IP NEWS

Patent Rules amended to simplify, streamline “final action” procedures

27/12/2013

“Final action” practice in Canadian patent prosecution will change when amendments to the Patent Rules come into force on December 28, 2013.

A final action occurs when the examiner and applicant reach an impasse. Final actions are relatively rare in Canadian practice and typically occur after multiple office actions. After a final action, the applicant is given a final opportunity to overcome the examiner’s rejection, failing which the rejection is reviewed by the Commissioner of Patents. This leads to a hearing before the Patent Appeal Board (PAB), which is a non-statutory administrative body that advises the Commissioner. A PAB hearing typically sets the application back at least a year, sometimes far longer. One outcome under the present rules is that an application is returned to the examiner for further prosecution, who can then raise new grounds of rejection that were not before the Commissioner.

The final action procedure has now been streamlined and provides a new mechanism to avoid a hearing before the PAB. After a final action, the applicant is, as before, given an opportunity to respond to the examiner. However, instead of automatically proceeding to a formal PAB hearing if the examiner maintains the rejection, the Commissioner (normally in the person of the PAB) will conduct a preliminary review. The Commissioner reviews the rejected application in its entirety, not including the final amendment and without the involvement of the applicant. The applicant has the opportunity to be heard before any rejection of the application. The Commissioner also has new options available to bypass or streamline a hearing; the Commission can: a) inform the applicant that the application is rejected for different grounds than those indicated in the final action and invite a response; b) allow the application or c) inform the applicant that specific amendments are necessary in order for the application to be allowed. Under option (c), the applicant will have three months to amend the application; if the applicant complies, the application will be allowed.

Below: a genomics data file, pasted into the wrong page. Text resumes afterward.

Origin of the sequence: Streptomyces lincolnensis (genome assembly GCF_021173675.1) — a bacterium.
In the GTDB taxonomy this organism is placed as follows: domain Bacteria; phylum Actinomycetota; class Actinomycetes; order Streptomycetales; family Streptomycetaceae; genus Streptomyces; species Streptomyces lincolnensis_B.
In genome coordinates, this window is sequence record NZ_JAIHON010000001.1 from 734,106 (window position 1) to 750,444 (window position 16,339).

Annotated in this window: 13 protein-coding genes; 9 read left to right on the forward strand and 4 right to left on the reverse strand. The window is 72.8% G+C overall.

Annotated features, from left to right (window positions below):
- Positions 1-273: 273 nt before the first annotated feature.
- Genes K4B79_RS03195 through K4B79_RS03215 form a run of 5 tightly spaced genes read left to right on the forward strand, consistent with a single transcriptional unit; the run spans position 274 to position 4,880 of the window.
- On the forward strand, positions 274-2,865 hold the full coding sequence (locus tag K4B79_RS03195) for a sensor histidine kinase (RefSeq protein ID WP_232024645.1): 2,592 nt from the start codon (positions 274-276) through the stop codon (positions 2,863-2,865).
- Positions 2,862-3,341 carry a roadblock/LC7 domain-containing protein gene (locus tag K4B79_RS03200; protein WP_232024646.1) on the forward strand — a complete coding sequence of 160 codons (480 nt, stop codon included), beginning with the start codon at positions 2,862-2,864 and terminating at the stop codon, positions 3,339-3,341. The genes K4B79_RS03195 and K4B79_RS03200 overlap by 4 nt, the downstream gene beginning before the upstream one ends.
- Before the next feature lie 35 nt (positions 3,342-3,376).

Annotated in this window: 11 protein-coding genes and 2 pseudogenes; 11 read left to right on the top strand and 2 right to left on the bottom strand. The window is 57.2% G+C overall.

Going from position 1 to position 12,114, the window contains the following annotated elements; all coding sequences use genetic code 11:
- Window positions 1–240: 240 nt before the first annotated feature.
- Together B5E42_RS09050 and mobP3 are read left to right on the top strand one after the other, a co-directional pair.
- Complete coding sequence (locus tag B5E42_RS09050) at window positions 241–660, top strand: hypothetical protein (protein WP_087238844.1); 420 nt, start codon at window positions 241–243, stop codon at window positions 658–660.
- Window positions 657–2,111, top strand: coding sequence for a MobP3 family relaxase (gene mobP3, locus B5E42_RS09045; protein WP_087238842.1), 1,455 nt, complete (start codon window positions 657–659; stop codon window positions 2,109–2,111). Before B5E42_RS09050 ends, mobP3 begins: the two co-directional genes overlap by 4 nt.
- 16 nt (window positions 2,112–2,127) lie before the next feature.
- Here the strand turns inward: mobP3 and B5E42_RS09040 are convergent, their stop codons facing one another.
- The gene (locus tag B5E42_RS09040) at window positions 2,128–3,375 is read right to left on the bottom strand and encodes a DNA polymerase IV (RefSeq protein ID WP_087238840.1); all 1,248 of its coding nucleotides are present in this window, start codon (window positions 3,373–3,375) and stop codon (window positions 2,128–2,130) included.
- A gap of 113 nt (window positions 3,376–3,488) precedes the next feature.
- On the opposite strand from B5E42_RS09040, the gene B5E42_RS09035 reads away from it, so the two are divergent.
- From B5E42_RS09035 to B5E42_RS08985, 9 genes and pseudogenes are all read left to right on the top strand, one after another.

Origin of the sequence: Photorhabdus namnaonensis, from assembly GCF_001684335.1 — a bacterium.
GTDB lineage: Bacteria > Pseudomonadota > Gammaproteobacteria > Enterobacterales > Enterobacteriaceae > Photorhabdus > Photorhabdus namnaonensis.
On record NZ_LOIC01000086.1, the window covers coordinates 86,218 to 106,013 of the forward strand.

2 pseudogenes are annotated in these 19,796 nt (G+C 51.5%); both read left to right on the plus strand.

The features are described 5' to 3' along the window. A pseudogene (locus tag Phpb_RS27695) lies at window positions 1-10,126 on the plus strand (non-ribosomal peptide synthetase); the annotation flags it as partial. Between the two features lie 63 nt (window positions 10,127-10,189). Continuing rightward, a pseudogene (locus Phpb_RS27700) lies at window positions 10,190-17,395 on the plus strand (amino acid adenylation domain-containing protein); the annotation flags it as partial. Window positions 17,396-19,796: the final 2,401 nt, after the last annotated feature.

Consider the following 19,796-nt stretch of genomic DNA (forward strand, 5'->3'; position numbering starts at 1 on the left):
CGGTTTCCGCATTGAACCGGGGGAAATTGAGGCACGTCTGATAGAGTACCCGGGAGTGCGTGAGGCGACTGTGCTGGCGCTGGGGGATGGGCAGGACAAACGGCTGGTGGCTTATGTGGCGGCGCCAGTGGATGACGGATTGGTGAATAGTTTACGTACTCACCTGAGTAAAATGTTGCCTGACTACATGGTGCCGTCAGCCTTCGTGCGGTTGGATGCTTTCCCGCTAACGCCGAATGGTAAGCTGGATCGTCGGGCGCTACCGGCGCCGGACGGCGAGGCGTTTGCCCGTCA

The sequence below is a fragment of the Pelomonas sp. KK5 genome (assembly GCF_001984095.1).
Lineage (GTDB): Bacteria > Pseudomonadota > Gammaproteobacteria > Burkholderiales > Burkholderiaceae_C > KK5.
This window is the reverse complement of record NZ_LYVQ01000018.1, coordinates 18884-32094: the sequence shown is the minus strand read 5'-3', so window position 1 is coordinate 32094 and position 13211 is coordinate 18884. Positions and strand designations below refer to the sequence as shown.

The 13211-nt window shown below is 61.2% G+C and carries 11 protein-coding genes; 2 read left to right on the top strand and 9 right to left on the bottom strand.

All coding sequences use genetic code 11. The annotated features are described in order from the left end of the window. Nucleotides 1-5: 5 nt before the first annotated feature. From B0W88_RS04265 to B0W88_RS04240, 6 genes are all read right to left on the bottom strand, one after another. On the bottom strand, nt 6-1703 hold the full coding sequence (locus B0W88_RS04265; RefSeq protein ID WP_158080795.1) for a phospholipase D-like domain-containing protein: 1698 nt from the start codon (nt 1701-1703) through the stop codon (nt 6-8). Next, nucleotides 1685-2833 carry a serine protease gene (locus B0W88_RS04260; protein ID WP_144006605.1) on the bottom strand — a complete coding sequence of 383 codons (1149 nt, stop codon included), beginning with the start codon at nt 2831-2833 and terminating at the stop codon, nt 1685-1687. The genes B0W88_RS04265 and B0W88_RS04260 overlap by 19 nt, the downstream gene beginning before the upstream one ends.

The patent application process should be streamlined and simplified by the new rules. As well, the amendments provide greater clarity to final action procedures.

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